- Planned bias detection and mitigation could assist companies, governments, and non-profit organizations gain more from their ad expenses across various groups.
- IBM launched AI Fairness 360, an open-source toolkit to check for and mitigate bias in datasets and ML models, in 2018. Later, it built on this to measure uncertainty.
There are plenty of ways that bias can get woven into Artificial Intelligence (AI) and Machine Learning (ML) algorithms and decisions despite the best inputs to identify and root it out. It could be buried in the data to produce the algorithms, the training process itself, or even arise in how algorithms help make decisions.
IBM launched AI Fairness 360, an open-source toolkit to check for and mitigate bias in datasets and ML models, in 2018. Later, it built on this to measure uncertainty. The tool has upgraded the fairness of housing loans, medical decisions, and insurance.
IBM’s latest new open-source Advertising Toolkit for AI Fairness plans to do the same for the advertisement industry. Customers are not seeking better ad approval similarly as they might for approval of a better medical procedure or better mortgage rates.
Bob Lord, IBM senior vice president of the Weather Company and Alliances, said, “The real meat of all this is about integrating bias detection and mitigation tools in core marketing and advertising technologies.”
Expert in the market and consumer data, Statista, a German company, estimates that companies spent USD 764 billion on advertisements last year. It expects the figure to grow past USD 1 trillion by 2026. Planned bias detection and mitigation could assist companies, governments, and non-profit organizations gain more from their ad expenses across various groups. It might even help improve social determinants of health.
Ad meets tech
Lord said, “The bias that exists in advertising has historically been ingrained in how we do marketing.” All of it starts with how data scientists model segments consumers and data. Now the ad industry is going through an infusion of marketing and technology. Lord also said, “We have gotten really good in the advertising industry at targeting people.” Sadly, in the process of targeting people with the latest ML algorithms, advertisers have also neglected the results for specific groups.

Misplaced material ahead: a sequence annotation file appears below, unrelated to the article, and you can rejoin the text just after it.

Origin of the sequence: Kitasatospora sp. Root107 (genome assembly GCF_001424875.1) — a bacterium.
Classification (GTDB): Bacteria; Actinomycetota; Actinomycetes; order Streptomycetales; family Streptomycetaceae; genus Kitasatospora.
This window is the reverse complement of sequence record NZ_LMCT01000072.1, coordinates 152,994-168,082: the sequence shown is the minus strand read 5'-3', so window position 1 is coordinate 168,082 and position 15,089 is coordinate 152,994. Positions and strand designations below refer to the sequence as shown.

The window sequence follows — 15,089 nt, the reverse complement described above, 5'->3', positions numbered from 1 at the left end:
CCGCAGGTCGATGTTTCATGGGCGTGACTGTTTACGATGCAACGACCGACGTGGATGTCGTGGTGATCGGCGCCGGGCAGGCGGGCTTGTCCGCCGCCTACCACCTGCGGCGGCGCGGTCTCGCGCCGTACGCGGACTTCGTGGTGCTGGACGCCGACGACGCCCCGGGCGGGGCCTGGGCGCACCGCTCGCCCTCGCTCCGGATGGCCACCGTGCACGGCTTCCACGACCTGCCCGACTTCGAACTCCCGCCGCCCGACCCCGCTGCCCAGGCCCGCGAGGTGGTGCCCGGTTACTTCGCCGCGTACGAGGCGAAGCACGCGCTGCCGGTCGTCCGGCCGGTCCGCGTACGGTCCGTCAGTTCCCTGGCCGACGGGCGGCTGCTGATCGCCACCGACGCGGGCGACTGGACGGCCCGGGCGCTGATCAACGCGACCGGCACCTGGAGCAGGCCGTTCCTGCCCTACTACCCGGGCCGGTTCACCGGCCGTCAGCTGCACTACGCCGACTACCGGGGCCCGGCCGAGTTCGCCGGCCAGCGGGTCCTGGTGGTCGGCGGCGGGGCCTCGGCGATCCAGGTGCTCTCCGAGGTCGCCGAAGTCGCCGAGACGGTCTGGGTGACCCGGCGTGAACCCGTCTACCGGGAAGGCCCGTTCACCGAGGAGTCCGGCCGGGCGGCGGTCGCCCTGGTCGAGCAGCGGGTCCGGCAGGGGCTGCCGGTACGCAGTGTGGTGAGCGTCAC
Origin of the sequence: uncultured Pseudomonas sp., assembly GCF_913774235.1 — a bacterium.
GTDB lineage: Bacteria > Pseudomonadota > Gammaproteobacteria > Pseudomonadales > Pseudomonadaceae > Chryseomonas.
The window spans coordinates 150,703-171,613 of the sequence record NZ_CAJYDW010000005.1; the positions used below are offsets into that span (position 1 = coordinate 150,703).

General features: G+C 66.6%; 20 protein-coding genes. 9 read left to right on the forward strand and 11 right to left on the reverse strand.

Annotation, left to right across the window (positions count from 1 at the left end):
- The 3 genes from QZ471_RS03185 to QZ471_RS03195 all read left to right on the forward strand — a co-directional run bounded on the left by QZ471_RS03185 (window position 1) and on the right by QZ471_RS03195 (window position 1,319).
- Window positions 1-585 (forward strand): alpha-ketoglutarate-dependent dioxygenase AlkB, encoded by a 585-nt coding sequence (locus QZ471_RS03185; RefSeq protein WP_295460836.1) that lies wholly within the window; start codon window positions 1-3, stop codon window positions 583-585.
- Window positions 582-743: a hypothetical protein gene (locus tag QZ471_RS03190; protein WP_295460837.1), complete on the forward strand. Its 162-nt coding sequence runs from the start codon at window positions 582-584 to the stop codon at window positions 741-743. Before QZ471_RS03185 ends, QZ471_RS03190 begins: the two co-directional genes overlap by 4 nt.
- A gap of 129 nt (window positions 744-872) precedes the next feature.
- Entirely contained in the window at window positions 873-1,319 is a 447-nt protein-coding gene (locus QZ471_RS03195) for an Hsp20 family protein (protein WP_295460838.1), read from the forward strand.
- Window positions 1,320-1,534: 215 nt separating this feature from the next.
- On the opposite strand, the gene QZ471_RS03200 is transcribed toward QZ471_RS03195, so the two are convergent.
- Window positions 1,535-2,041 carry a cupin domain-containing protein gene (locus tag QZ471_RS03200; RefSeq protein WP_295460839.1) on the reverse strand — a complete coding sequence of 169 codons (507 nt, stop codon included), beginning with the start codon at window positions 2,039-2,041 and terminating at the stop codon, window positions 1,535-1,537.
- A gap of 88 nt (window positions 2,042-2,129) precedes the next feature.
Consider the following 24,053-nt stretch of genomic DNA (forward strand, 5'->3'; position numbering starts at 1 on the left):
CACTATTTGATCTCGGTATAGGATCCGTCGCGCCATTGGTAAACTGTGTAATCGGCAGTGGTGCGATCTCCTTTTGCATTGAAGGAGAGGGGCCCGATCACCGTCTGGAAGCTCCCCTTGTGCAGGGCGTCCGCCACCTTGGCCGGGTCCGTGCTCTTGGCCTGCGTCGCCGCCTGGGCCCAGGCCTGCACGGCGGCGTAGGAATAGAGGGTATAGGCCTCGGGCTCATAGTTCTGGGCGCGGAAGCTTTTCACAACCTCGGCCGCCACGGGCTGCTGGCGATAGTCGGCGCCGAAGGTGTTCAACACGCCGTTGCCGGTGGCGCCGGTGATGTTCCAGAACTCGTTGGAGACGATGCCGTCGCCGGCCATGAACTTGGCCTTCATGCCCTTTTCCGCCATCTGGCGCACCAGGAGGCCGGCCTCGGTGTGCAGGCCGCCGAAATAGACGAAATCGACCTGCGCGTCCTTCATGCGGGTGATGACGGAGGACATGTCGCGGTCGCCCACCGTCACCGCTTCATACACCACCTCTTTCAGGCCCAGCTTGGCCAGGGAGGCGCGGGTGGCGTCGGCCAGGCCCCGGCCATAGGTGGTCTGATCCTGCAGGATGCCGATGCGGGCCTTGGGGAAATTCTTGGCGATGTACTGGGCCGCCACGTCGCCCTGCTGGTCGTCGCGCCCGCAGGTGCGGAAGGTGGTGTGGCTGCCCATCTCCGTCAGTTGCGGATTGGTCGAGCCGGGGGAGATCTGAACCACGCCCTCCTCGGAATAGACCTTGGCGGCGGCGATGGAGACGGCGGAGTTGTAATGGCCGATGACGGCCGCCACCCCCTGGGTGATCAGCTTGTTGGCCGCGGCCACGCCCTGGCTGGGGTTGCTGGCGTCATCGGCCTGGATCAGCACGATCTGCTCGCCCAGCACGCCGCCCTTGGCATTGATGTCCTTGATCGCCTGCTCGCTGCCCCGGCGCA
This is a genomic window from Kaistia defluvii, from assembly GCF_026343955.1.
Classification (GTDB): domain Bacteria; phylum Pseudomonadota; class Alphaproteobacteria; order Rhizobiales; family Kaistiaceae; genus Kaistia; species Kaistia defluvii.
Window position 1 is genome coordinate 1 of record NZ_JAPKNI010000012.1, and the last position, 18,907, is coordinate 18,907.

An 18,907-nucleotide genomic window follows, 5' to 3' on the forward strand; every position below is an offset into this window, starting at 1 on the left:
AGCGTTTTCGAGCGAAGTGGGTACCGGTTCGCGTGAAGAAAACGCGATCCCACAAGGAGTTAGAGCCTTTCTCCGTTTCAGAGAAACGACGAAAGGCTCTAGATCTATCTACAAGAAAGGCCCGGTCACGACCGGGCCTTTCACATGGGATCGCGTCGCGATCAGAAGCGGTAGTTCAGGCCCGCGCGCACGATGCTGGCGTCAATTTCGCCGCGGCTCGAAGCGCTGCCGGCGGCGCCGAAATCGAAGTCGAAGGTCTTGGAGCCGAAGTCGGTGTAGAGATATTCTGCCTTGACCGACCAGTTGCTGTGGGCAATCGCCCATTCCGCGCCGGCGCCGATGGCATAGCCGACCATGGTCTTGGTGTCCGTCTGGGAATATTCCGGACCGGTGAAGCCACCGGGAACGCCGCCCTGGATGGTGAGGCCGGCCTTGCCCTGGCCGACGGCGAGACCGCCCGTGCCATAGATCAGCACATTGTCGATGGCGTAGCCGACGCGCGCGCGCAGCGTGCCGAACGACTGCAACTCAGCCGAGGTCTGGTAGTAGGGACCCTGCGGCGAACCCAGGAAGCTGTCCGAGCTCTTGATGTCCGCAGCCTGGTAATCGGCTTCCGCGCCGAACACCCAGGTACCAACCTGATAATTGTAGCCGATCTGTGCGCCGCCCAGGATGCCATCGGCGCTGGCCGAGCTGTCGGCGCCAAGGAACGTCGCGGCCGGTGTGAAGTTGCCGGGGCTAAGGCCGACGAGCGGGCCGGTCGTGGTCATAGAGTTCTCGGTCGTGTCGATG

For example, IBM worked with the Ad Council on a project to understand the impact of bias in an algorithmically driven COVID-19 vaccine education campaign. The system programmatically served up over 10 million ad impressions consisting of 108 unique creative variations selected by the algorithms. Later, the system optimized the ads for women aged 45–65. Surprisingly, this group ended up clicking through 32 times more than average.
This might have been an excellent result for a new handbag accessory but was ineffective in improving COVID-19 awareness for other demographics. “The bias is not intentional,” Lord explained. “It is hidden in the technology, and we don’t see it because we don’t have bias-detecting technology built into the machines.”
Lord’s team has integrated this technology into AI and ML development workflows for insurance underwriting and mortgage applications. Currently, the company is working with a few quick-service companies to analyze marketing campaigns post the fact. Lord said, “My hope is that a year from now, we could build this technology from the beginning”.